History books often hide more than they reveal and the holes left by standard texts of an era become spaces to be explored by biographers and chroniclers of a different ilk; those with a curiosity that fixes upon a specific subject, a wrinkle in the dominant view, a treaty not signed, a royal succession not fulfilled. The rich tapestry of the history of the sub-continent—as indeed, the history of any geography or peoples—can never contain all the threads that would have made it complete. But between the thickly woven images these gaps exist, and the interstitial stories, with a cast of characters left out of those prescribed texts, allow us to imagine a fuller, more detailed trajectory of events and interactions.
The period traversing the nineteenth and twentieth centuries saw many movements of global scale, some leading to wars and other forms of significant social disruption. The consciousness of class, race and gender equality surfaced to visible proportions, with some struggles finding a point of origin and others discovering a vocabulary of resistance. It was the end of empire, in some ways, and the beginning of a new form of nation-state, one predicated upon participation of a wider nature—or at least, the hope of such participation. It would be impossible for any historian or storyteller to capture the entirety of this complex and interconnected era, when even the smallest movement was informed in some way by the largest, and the other way around.
While Maharaja Ranjit Singh of the single eye is a subject of both song and scholarly treatise, and his son Duleep Singh viewed both sympathetically and critically in literature, few are as familiar with the latter’s daughter, the Princess Sophia Victoria Duleep Singh, favoured god-child of Queen Victoria. Journalist and writer Anita Anand’s deeply researched biography gives us a close look at this woman who moved from being a victim of a combination of tragic circumstances to becoming an active participant in a movement that was to make women legitimate political actors.
Sophia: Princess, Suffragette, Revolutionary locates its subject on a sweeping canvas of events beginning with a short history of the Sikhs, the consolidation of the Sikh empire by Maharaja Ranjit Singh and its subsequent annexation by the British. The story then follows the young Duleep Singh as he becomes a ward of the Empress, his estrangement from his mother and heritage, and his induction into English society. Anand spends close to a third of the book on the circumstances of Sophia’s birth and childhood, with rich detail on the often stormy and complicated relationship between the crown and Prince Duleep Singh. The reader enters Sophia’s world in the second part of the book and then travels with her as she navigates her place as a debutante in London society, her discovery of her ancestral land, the Punjab, and finally, her transformative politics when she returns to England, more aware of socio-cultural imbalances and the dynamics of power.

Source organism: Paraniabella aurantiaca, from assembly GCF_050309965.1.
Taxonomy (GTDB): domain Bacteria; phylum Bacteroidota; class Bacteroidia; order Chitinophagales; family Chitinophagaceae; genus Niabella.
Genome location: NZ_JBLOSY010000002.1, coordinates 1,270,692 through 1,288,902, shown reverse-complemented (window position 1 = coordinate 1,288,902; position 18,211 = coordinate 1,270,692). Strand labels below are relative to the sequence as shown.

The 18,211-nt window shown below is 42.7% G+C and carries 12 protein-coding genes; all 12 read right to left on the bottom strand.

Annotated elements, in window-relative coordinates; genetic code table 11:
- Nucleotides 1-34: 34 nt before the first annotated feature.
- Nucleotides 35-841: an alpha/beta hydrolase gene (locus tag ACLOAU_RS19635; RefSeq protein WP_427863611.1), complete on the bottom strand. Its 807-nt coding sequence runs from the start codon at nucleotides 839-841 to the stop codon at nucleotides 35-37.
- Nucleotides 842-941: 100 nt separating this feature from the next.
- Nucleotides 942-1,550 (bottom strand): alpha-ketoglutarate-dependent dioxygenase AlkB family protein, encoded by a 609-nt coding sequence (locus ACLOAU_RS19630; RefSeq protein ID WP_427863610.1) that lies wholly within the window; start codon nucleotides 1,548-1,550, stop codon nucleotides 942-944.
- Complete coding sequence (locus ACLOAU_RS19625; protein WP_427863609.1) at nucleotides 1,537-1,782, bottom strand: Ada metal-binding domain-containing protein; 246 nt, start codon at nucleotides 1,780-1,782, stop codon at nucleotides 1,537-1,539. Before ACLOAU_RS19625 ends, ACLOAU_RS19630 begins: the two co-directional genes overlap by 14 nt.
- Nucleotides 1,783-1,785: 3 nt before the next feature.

Anand draws on a range of archival material, both primary and secondary, from personal correspondence to Queen Victoria’s journals to the press of the times. Sophia’s early years are only dimly reconstructed, but as the princess reaches adulthood her life appears more vividly on the pages. Her transformation from a society belle obsessed with the latest fashion and home décor to a sensitive and informed adult is traced meticulously, based on evidence from the many letters written by Sophia to her sisters and newspaper reports. Anand’s account of Sophia’s work with the suffragettes paints a picture of a strong-willed and generous woman who cared little for her own image as she joined the rebellion against the Parliamentary establishment. Curiously, however, her role in the movement has only recently received attention, and even then, not particularly marked in British accounts.
Sophia offers an important view of the kind of history that is rarely produced; the contribution of a woman of colour (from the “colonies”) to the movement for equal representation in Britain; the space and position occupied by the families, the women, marginalized by the policy of annexation. What makes Anand’s work not only interesting, but significant, is that it offers this view in a manner that is accessible to a casual reader of history.